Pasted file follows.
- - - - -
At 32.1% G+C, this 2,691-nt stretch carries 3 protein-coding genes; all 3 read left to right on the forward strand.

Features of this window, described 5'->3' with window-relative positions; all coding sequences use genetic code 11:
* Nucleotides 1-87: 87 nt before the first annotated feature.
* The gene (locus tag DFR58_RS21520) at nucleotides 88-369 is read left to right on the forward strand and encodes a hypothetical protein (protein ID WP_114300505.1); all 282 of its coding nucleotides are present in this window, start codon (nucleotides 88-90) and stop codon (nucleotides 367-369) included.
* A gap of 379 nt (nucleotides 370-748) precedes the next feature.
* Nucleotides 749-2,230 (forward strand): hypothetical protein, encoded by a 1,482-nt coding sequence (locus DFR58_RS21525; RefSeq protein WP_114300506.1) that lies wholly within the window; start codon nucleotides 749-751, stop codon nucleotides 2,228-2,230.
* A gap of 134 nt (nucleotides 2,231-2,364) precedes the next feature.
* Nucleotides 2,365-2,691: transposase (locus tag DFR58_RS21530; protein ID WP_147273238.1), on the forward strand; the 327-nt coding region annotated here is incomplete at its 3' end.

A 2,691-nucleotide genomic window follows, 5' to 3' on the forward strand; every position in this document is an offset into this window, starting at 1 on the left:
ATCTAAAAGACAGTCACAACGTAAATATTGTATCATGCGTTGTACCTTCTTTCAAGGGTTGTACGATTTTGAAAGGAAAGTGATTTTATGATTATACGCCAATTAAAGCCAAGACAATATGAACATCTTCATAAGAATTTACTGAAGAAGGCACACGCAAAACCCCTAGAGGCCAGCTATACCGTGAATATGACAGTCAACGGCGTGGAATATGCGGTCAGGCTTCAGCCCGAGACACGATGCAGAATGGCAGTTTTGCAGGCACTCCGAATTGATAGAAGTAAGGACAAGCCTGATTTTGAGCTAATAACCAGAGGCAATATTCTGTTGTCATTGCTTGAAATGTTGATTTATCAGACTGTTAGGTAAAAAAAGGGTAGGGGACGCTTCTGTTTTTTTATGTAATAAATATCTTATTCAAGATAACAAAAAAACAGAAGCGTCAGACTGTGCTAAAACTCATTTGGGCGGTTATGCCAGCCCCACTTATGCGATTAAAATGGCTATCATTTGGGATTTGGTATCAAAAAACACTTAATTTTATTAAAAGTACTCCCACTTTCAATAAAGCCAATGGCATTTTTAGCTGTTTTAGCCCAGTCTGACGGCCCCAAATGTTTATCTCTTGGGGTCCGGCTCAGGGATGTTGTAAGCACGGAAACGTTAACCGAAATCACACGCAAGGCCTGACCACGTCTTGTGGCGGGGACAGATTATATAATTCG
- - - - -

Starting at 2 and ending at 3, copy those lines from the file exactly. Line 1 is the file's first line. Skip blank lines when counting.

Features of this window, described 5'->3' with window-relative positions; all coding sequences use genetic code 11:
* Nucleotides 1-87: 87 nt before the first annotated feature.